55 Bernoulli Effect – As the cross sectional area decreases, the speed of the fluid increases. As the speed of a fluid increases, the pressure it exerts perpendicular decreases. Lower velocity Higher pressure Higher velocity Lower pressure A1A1 A2A2 Volume rate of flow: V Units: Continuity eqn: As the cross-sectional area decreases, the velocity increases. Ch9 HW#3 pg331 30,31,48,51,+ 2 bonus questions

56 30. In a large apartment house water is stored in a tank on the roof 30.5m above a faucet in the kitchen. What is the gauge pressure at the faucet? 31. How deep must you dive in fresh water before the gauge equals 1.00 atmospheres?

57 Ch9 HW#3 pg331 30,31,48,51,+ 2 bonus questions 30. In a large apartment house water is stored in a tank on the roof 30.5m above a faucet in the kitchen. What is the gauge pressure at the faucet? 31. How deep must you dive in fresh water before the gauge equals 1.00 atmospheres?

58 Ch9 HW#3 pg331 30,31,48,51,+ 2 bonus questions 30. In a large apartment house water is stored in a tank on the roof 30.5m above a faucet in the kitchen. What is the gauge pressure at the faucet? 31. How deep must you dive in fresh water before the gauge equals 1.00 atmospheres?

59 48. Consider a narrow horizontal cylindrical chamber permanently sealed at one end and closed off at the other end with a tightly fitted moveable piston having an area of 0.050m 2. The chamber is filled with oil, and a compressive force of 1000N is applied to the liquid via the piston. Determine the pressure read by a sensor (a) at the flat far end and (b) halfway in along the wall. piston 51. A hydraulic press consists of two connected cylinders: one 8.00cm in diameter, the other 20.00cm. The cylinders are sealed with moveable pistons and the whole system is filled with oil. If a force of 600N is then applied to the smaller piston, what force will be exerted on the larger piston?

60 48. Consider a narrow horizontal cylindrical chamber permanently sealed at one end and closed off at the other end with a tightly fitted moveable piston having an area of 0.050m 2. The chamber is filled with oil, and a compressive force of 1000N is applied to the liquid via the piston. Determine the pressure read by a sensor (a) at the flat far end and (b) halfway in along the wall. piston 51. A hydraulic press consists of two connected cylinders: one 8.00cm in diameter, the other 20.00cm. The cylinders are sealed with moveable pistons and the whole system is filled with oil. If a force of 600N is then applied to the smaller piston, what force will be exerted on the larger piston?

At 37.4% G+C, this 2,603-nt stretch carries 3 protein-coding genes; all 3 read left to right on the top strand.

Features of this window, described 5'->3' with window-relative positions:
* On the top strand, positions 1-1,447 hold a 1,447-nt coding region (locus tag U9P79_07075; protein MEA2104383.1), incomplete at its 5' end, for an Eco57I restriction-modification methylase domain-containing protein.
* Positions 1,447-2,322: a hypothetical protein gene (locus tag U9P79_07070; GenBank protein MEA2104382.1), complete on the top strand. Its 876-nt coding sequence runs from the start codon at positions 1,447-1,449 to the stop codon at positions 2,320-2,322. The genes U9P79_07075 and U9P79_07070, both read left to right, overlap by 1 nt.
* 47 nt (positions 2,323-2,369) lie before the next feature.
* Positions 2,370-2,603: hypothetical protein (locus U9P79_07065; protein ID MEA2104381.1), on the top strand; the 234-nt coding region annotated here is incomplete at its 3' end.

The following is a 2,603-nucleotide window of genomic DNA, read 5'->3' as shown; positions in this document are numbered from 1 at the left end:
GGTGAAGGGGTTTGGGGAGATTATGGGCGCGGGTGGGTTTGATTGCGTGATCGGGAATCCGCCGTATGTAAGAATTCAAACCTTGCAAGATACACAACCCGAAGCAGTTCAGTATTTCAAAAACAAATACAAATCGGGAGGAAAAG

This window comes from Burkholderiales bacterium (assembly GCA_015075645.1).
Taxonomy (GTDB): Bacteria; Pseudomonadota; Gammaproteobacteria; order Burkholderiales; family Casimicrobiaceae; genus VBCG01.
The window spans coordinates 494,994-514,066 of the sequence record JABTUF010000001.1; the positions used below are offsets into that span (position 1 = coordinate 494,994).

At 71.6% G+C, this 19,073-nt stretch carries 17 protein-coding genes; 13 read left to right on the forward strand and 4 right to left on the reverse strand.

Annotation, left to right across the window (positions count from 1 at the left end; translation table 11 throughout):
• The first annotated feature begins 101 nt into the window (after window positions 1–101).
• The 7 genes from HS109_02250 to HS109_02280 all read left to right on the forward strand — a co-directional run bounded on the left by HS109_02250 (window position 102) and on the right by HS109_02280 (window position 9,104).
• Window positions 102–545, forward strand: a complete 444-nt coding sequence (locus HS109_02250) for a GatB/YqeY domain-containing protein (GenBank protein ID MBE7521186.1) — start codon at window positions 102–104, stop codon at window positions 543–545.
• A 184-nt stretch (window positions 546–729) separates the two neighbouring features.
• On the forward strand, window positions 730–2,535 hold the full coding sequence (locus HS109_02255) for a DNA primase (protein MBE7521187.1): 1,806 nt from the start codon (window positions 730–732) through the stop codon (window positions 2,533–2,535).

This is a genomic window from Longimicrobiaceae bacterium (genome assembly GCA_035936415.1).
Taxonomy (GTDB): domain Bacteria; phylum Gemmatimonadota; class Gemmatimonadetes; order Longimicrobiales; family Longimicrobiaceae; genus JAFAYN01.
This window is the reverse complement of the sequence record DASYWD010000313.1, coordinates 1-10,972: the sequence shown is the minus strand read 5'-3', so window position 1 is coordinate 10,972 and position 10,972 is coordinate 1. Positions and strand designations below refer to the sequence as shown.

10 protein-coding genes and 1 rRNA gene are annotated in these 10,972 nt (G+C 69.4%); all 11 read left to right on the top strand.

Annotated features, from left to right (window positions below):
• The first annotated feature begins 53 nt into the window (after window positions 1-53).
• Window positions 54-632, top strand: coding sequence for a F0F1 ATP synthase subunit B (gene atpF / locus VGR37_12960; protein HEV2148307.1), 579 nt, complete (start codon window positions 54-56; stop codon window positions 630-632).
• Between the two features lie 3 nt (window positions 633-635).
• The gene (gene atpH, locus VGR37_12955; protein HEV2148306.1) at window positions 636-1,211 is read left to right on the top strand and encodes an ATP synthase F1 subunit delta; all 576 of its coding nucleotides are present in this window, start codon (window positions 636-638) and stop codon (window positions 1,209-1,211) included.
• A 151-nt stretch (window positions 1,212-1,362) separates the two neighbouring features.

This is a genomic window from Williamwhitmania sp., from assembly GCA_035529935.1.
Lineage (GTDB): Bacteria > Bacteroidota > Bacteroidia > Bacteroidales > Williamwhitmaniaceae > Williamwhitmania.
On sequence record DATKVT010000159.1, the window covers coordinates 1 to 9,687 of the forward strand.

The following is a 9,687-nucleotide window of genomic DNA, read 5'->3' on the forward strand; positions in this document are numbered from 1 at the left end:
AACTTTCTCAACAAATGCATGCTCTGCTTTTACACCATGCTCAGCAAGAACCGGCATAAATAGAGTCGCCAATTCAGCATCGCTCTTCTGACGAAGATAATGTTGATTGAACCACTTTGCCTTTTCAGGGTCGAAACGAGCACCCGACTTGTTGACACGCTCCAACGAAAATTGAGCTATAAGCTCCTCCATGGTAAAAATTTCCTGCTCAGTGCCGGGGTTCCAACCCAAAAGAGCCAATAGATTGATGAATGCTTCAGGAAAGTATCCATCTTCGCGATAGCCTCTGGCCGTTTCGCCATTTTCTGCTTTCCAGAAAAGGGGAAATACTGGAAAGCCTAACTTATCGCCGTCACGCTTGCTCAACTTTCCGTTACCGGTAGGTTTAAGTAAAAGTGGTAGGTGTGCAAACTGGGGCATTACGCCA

61 48. Consider a narrow horizontal cylindrical chamber permanently sealed at one end and closed off at the other end with a tightly fitted moveable piston having an area of 0.050m 2. The chamber is filled with oil, and a compressive force of 1000N is applied to the liquid via the piston. Determine the pressure read by a sensor (a) at the flat far end and (b) halfway in along the wall. piston 51. A hydraulic press consists of two connected cylinders: one 8.00cm in diameter, the other 20.00cm. The cylinders are sealed with moveable pistons and the whole system is filled with oil. If a force of 600N is then applied to the smaller piston, what force will be exerted on the larger piston?

62 Bonus ? #1) Water is flowing at 5 m/s through a garden hose with a radius of 1cm. A nozzle is attached to the hose, reducing the radius of the hose down to 0.25cm. What speed does the water flow out the nozzle?

63 Bonus ? #1) Water is flowing at 5 m/s through a garden hose with a radius of 1cm. A nozzle is attached to the hose, reducing the radius of the hose down to 0.5cm. What speed does the water flow out the nozzle?

64 Bonus ? #2) Water is flowing through a garden hose with a radius of 1cm. A nozzle is attached to the hose, reducing the radius of the hose down to 0.25cm. The water emerges from the nozzle and lands in a bucket 20cm away, as shown. The bucket collects 100ml of water in 10s. a) What is the volume rate of flow from the nozzle? b) What is the velocity of the water in the garden hose? A 1 (water) A2A2 25cm 20cm

65 Bonus ? #2) Water is flowing through a garden hose with a radius of 1cm. A nozzle is attached to the hose, reducing the radius of the hose down to 0.25cm. The water emerges from the nozzle and lands in a bucket 20cm away, as shown. The bucket collects 100cm 3 of water in 10s. a) What is the volume rate of flow from the nozzle? b) What is the velocity of the water in the garden hose? s = v i t + ½at = 4.9t 2 t = 0.23s a) b) A 1 (water) A2A2 25cm 20cm

66 Bonus ? #2) Water is flowing through a garden hose with a radius of 1cm. A nozzle is attached to the hose, reducing the radius of the hose down to 0.25cm. The water emerges from the nozzle and lands in a bucket 20cm away, as shown. The bucket collects 100cm 3 of water in 10s. a) What is the volume rate of flow from the nozzle? b) What is the velocity of the water in the garden hose? s = v i t + ½at = 4.9t 2 t = 0.23s a) b) A 1 (water) A2A2 25cm 20cm

67 Ch9.4 - Buoyancy Buoyant force – force of a fluid acting on an object. The fluid will make the object lighter by an amount equal to the weight of the fluid it displaces. The net force of the fluid on the object pushes the object upward.

68 Ex1) A rock is lowered into a beaker of water, displacing 120ml of water. If the rock weighs 4N dry, what is its weight while immersed in water? (Basically, what is the tension in the rope?)